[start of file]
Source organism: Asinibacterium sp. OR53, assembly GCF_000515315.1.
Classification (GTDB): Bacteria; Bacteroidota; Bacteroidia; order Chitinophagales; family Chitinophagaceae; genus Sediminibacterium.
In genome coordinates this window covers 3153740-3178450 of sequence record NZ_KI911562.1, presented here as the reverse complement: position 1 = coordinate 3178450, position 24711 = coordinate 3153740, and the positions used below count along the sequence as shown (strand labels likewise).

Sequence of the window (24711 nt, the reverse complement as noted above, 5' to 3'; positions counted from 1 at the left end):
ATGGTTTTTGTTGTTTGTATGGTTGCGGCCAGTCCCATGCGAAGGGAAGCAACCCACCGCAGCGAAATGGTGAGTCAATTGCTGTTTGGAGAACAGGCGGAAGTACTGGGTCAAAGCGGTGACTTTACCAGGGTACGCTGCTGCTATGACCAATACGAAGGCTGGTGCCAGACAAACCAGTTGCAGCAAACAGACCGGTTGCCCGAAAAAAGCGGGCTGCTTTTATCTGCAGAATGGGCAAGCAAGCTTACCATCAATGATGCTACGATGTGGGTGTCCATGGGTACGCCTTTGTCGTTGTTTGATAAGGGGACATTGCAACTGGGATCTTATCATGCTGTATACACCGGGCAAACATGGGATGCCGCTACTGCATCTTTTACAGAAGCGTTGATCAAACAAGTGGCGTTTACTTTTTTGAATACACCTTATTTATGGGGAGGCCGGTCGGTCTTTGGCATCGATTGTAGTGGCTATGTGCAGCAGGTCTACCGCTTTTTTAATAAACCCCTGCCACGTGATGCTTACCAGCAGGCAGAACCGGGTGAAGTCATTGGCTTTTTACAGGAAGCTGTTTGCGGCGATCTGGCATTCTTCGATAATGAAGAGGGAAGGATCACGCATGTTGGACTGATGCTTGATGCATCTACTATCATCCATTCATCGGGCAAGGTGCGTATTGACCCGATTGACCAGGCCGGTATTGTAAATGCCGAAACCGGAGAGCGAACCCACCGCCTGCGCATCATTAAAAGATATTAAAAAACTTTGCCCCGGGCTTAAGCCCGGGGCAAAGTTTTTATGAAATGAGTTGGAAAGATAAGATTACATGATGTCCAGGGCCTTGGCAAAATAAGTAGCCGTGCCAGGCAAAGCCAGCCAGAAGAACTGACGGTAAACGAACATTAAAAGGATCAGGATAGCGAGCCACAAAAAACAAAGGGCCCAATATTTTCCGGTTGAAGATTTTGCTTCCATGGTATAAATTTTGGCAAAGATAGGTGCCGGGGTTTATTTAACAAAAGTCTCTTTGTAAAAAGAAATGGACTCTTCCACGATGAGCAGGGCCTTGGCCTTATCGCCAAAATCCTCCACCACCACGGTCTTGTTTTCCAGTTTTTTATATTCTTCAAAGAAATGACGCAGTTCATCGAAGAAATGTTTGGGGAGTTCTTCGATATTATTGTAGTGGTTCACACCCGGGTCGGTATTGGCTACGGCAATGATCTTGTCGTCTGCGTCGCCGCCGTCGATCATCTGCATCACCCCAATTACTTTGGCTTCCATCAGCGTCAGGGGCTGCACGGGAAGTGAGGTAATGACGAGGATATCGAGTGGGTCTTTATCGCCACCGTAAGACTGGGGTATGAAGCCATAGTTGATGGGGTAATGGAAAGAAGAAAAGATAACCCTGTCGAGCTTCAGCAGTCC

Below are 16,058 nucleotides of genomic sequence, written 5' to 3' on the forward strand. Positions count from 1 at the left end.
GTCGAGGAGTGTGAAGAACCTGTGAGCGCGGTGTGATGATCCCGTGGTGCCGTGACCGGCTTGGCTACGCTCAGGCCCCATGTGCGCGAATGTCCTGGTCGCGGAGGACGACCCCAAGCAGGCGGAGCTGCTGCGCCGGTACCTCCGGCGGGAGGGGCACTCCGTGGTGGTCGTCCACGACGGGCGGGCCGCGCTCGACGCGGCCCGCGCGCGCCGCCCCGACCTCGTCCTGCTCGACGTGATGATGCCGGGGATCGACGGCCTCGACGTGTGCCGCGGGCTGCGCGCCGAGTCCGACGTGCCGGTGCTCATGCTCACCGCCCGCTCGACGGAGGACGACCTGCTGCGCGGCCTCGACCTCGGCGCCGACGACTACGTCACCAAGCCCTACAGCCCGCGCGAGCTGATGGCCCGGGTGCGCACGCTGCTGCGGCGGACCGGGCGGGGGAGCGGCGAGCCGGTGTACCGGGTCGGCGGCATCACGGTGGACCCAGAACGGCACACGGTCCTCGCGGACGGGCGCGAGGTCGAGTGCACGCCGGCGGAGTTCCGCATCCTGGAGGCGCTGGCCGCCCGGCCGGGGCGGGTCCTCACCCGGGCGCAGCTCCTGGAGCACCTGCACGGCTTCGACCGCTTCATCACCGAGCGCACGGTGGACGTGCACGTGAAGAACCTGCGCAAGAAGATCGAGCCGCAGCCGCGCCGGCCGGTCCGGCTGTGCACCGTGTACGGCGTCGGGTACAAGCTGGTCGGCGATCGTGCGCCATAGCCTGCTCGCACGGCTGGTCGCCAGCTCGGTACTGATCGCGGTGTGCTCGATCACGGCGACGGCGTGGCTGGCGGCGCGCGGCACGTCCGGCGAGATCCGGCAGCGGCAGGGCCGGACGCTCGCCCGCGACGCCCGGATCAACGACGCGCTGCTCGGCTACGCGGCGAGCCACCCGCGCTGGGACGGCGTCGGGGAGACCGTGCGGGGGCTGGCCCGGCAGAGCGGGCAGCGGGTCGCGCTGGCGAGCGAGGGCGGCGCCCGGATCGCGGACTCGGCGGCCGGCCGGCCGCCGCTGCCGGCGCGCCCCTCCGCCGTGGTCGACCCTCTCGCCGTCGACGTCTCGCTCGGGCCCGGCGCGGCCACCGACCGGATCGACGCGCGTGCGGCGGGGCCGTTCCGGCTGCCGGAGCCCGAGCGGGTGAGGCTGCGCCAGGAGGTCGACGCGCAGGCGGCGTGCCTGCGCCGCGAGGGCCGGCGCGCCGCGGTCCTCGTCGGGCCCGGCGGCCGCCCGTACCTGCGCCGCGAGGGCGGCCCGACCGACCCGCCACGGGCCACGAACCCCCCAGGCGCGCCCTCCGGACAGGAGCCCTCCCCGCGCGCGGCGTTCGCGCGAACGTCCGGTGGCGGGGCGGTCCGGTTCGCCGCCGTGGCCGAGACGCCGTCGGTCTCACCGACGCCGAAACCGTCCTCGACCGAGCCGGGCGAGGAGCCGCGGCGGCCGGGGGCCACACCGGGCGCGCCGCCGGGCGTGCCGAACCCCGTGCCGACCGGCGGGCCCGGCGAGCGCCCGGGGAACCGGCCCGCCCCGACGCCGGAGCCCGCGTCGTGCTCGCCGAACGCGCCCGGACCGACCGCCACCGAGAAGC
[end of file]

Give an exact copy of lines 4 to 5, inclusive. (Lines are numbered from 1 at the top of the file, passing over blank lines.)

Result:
Sequence of the window (24711 nt, the reverse complement as noted above, 5' to 3'; positions counted from 1 at the left end):
ATGGTTTTTGTTGTTTGTATGGTTGCGGCCAGTCCCATGCGAAGGGAAGCAACCCACCGCAGCGAAATGGTGAGTCAATTGCTGTTTGGAGAACAGGCGGAAGTACTGGGTCAAAGCGGTGACTTTACCAGGGTACGCTGCTGCTATGACCAATACGAAGGCTGGTGCCAGACAAACCAGTTGCAGCAAACAGACCGGTTGCCCGAAAAAAGCGGGCTGCTTTTATCTGCAGAATGGGCAAGCAAGCTTACCATCAATGATGCTACGATGTGGGTGTCCATGGGTACGCCTTTGTCGTTGTTTGATAAGGGGACATTGCAACTGGGATCTTATCATGCTGTATACACCGGGCAAACATGGGATGCCGCTACTGCATCTTTTACAGAAGCGTTGATCAAACAAGTGGCGTTTACTTTTTTGAATACACCTTATTTATGGGGAGGCCGGTCGGTCTTTGGCATCGATTGTAGTGGCTATGTGCAGCAGGTCTACCGCTTTTTTAATAAACCCCTGCCACGTGATGCTTACCAGCAGGCAGAACCGGGTGAAGTCATTGGCTTTTTACAGGAAGCTGTTTGCGGCGATCTGGCATTCTTCGATAATGAAGAGGGAAGGATCACGCATGTTGGACTGATGCTTGATGCATCTACTATCATCCATTCATCGGGCAAGGTGCGTATTGACCCGATTGACCAGGCCGGTATTGTAAATGCCGAAACCGGAGAGCGAACCCACCGCCTGCGCATCATTAAAAGATATTAAAAAACTTTGCCCCGGGCTTAAGCCCGGGGCAAAGTTTTTATGAAATGAGTTGGAAAGATAAGATTACATGATGTCCAGGGCCTTGGCAAAATAAGTAGCCGTGCCAGGCAAAGCCAGCCAGAAGAACTGACGGTAAACGAACATTAAAAGGATCAGGATAGCGAGCCACAAAAAACAAAGGGCCCAATATTTTCCGGTTGAAGATTTTGCTTCCATGGTATAAATTTTGGCAAAGATAGGTGCCGGGGTTTATTTAACAAAAGTCTCTTTGTAAAAAGAAATGGACTCTTCCACGATGAGCAGGGCCTTGGCCTTATCGCCAAAATCCTCCACCACCACGGTCTTGTTTTCCAGTTTTTTATATTCTTCAAAGAAATGACGCAGTTCATCGAAGAAATGTTTGGGGAGTTCTTCGATATTATTGTAGTGGTTCACACCCGGGTCGGTATTGGCTACGGCAATGATCTTGTCGTCTGCGTCGCCGCCGTCGATCATCTGCATCACCCCAATTACTTTGGCTTCCATCAGCGTCAGGGGCTGCACGGGAAGTGAGGTAATGACGAGGATATCGAGTGGGTCTTTATCGCCACCGTAAGACTGGGGTATGAAGCCATAGTTGATGGGGTAATGGAAAGAAGAAAAGATAACCCTGTCGAGCTTCAGCAGTCC